‘Why do I keep looking for something new and leave a trail of unfinished?’
‘I can’t seem to make up my mind!’
I am certainly no stranger to this tendency. So why do I keep running to the next new thing?
- There is no shame or pain (yet) in the next new thing.
- I can avoid failure or being found out as a fraud by moving on.
- It fulfils the need of being engaged meaningfully without point 1 and 2.
I was not running away from the old thing – I was running away from my possible negative emotions and crushing thoughts. Or I could be craving for the ‘good’ emotions that comes with embarking on something new.
Either way, the solution is the same – it’s that there is a need to learn how to sit with feelings that comes with consistent action. At times, it shows up as impatience. Sometimes it shows up as shame, and other times as boredom. These emotions and feelings might then make us long for new things, to access the feelings of excitement and anticipation again. Instead of falling into the habitual loop that something is wrong and needs fixing or that something is good and needs chasing right away, we need to work on our ability to be familiar with how these emotions show up in the body, and how they feel; to learn that feeling them is part of the journey, and not need to react immediately to these feelings.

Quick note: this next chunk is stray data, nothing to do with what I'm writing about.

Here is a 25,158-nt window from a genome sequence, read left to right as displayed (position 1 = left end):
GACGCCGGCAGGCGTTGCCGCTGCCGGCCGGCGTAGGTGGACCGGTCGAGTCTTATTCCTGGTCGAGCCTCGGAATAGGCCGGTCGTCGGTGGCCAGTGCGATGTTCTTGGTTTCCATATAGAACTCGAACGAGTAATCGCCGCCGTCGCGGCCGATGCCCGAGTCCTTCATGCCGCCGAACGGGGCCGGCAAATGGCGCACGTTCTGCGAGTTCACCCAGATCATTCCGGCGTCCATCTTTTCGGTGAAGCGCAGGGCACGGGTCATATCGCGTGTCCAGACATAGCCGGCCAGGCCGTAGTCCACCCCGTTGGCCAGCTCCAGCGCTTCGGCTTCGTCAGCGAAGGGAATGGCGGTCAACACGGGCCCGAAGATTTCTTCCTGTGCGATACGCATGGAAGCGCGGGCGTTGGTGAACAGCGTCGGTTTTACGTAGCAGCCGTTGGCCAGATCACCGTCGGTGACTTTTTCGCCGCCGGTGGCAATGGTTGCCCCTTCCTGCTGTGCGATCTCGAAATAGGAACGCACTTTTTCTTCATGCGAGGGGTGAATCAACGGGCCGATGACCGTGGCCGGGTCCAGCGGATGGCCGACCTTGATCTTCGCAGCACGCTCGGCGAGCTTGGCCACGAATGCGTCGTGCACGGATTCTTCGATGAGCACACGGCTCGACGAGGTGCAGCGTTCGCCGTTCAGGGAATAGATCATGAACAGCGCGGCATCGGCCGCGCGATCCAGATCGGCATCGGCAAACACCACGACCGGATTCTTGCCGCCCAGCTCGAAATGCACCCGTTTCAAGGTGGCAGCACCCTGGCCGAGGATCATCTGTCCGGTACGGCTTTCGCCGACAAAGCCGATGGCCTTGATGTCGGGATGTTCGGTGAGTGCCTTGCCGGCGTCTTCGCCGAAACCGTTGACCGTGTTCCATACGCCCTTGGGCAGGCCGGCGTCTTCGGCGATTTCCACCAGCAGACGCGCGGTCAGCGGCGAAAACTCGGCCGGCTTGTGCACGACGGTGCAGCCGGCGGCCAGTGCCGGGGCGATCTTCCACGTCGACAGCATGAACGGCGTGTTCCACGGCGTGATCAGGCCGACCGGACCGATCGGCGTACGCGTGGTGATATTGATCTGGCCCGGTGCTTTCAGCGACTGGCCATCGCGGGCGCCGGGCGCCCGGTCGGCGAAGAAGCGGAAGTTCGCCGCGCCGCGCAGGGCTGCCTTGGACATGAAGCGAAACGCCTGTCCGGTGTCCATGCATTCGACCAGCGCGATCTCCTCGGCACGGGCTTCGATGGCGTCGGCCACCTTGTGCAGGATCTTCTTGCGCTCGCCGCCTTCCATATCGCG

In mindfulness, when we talk about letting go or letting be, it’s not about giving up or not doing anything. But letting the emotions you feel to be as it is. Letting go of the need to fix right away when an emotion or an impulse shows up.
The only way I could begin to do this was through my practice.
Most mindfulness meditation practices serve to build this skill of observing the impulses of our mind, and learning to be in the moment without reacting. Start by trying these free practices or you can check out my online program Clear Space – A 10-Day Mindfulness program for clarity and spaciousness.